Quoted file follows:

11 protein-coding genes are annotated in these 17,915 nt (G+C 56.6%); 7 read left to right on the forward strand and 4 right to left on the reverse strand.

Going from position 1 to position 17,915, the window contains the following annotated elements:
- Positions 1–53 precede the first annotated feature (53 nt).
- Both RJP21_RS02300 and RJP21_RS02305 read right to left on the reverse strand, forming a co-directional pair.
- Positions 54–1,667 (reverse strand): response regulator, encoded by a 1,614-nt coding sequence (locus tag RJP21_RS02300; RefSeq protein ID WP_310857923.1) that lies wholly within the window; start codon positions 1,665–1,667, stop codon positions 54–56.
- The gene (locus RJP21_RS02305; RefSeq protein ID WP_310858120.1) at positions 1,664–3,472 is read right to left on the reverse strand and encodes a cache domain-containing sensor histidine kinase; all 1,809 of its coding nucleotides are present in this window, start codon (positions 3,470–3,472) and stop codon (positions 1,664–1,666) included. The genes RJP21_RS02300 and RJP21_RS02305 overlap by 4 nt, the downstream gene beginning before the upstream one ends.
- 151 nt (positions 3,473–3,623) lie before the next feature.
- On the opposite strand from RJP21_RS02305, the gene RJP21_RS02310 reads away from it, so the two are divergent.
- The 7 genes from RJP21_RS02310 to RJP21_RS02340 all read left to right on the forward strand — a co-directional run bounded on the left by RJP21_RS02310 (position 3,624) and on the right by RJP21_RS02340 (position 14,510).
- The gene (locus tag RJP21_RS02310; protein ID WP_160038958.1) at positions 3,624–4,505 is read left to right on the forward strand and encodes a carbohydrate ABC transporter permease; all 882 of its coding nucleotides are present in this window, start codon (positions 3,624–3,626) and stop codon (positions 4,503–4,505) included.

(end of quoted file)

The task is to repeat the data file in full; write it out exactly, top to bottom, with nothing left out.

11 protein-coding genes are annotated in these 17,915 nt (G+C 56.6%); 7 read left to right on the forward strand and 4 right to left on the reverse strand.

Going from position 1 to position 17,915, the window contains the following annotated elements:
- Positions 1–53 precede the first annotated feature (53 nt).
- Both RJP21_RS02300 and RJP21_RS02305 read right to left on the reverse strand, forming a co-directional pair.
- Positions 54–1,667 (reverse strand): response regulator, encoded by a 1,614-nt coding sequence (locus tag RJP21_RS02300; RefSeq protein ID WP_310857923.1) that lies wholly within the window; start codon positions 1,665–1,667, stop codon positions 54–56.
- The gene (locus RJP21_RS02305; RefSeq protein ID WP_310858120.1) at positions 1,664–3,472 is read right to left on the reverse strand and encodes a cache domain-containing sensor histidine kinase; all 1,809 of its coding nucleotides are present in this window, start codon (positions 3,470–3,472) and stop codon (positions 1,664–1,666) included. The genes RJP21_RS02300 and RJP21_RS02305 overlap by 4 nt, the downstream gene beginning before the upstream one ends.
- 151 nt (positions 3,473–3,623) lie before the next feature.
- On the opposite strand from RJP21_RS02305, the gene RJP21_RS02310 reads away from it, so the two are divergent.
- The 7 genes from RJP21_RS02310 to RJP21_RS02340 all read left to right on the forward strand — a co-directional run bounded on the left by RJP21_RS02310 (position 3,624) and on the right by RJP21_RS02340 (position 14,510).
- The gene (locus tag RJP21_RS02310; protein ID WP_160038958.1) at positions 3,624–4,505 is read left to right on the forward strand and encodes a carbohydrate ABC transporter permease; all 882 of its coding nucleotides are present in this window, start codon (positions 3,624–3,626) and stop codon (positions 4,503–4,505) included.